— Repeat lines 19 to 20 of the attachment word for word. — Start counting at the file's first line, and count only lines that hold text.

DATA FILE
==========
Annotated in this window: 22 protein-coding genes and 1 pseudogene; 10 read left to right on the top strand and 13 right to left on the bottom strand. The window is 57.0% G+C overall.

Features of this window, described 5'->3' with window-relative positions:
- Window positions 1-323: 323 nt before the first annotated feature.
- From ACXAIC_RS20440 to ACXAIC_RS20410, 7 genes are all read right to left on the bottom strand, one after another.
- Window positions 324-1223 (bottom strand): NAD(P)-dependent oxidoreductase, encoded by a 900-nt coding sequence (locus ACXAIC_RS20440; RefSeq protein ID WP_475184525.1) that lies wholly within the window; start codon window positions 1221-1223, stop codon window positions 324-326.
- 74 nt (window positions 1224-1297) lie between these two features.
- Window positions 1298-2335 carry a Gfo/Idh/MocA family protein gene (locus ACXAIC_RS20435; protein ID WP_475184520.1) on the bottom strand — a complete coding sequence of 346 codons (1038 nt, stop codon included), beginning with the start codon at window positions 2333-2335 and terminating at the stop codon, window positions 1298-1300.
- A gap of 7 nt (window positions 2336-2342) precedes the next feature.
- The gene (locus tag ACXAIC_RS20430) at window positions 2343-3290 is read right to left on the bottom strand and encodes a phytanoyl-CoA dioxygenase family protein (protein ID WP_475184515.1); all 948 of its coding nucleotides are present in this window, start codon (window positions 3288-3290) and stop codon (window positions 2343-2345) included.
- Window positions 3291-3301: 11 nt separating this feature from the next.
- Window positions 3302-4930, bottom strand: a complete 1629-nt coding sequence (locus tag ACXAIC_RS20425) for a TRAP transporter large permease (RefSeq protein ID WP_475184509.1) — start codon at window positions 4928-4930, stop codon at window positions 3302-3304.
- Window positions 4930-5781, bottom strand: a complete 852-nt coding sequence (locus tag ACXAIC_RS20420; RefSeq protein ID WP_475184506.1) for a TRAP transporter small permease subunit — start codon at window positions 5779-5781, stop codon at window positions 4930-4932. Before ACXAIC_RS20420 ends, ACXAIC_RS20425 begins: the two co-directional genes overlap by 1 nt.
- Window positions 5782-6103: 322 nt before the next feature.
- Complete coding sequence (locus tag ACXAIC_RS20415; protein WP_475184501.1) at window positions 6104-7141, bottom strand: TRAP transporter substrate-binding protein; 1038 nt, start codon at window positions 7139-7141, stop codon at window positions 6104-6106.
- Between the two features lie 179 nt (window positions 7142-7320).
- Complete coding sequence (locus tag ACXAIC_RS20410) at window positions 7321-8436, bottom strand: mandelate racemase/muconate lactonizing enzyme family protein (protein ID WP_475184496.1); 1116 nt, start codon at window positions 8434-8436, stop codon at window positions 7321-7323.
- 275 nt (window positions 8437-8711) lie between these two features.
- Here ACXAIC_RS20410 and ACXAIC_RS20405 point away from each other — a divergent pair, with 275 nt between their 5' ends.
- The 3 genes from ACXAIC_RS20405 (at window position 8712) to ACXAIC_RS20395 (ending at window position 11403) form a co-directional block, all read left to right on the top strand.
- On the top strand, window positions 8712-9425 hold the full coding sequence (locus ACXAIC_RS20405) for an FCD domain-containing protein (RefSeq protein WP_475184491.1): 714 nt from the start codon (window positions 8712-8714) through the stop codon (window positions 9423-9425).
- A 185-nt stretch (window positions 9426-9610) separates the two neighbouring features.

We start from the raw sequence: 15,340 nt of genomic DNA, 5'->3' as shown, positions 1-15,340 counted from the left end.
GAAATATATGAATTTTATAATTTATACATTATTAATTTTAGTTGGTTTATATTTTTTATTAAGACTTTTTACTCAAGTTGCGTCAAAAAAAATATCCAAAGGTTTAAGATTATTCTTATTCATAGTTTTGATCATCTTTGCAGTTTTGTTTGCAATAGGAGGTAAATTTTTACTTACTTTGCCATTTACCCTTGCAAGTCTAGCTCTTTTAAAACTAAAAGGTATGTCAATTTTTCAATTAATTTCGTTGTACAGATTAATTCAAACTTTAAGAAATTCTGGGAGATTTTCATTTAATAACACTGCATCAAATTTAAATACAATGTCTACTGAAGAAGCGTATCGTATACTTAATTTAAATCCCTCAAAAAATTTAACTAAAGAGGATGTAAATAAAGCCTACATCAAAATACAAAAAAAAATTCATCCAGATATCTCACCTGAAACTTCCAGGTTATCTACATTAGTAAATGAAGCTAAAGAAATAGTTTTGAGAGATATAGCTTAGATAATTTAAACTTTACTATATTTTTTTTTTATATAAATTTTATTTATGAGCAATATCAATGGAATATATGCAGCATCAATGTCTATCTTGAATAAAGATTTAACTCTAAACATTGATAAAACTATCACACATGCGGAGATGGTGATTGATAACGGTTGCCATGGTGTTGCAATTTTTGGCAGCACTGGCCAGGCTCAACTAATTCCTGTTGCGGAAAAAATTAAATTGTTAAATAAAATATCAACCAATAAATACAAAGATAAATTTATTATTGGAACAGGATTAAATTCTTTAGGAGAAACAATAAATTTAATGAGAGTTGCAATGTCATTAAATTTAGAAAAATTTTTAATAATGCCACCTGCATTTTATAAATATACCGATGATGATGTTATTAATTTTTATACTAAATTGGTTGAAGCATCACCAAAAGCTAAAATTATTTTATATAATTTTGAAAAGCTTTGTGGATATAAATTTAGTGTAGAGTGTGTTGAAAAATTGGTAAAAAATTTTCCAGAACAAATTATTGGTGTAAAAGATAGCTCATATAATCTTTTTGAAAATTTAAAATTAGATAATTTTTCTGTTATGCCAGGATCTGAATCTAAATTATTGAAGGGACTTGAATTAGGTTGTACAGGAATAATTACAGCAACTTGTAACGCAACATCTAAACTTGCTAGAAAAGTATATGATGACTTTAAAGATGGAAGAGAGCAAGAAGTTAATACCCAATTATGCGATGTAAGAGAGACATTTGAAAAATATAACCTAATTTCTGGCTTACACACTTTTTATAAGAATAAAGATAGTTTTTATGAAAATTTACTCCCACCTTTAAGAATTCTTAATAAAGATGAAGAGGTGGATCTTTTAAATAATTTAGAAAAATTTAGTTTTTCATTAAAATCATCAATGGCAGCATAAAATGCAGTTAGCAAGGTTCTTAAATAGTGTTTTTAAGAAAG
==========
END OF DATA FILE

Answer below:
- The 3 genes from ACXAIC_RS20405 (at window position 8712) to ACXAIC_RS20395 (ending at window position 11403) form a co-directional block, all read left to right on the top strand.
- On the top strand, window positions 8712-9425 hold the full coding sequence (locus ACXAIC_RS20405) for an FCD domain-containing protein (RefSeq protein WP_475184491.1): 714 nt from the start codon (window positions 8712-8714) through the stop codon (window positions 9423-9425).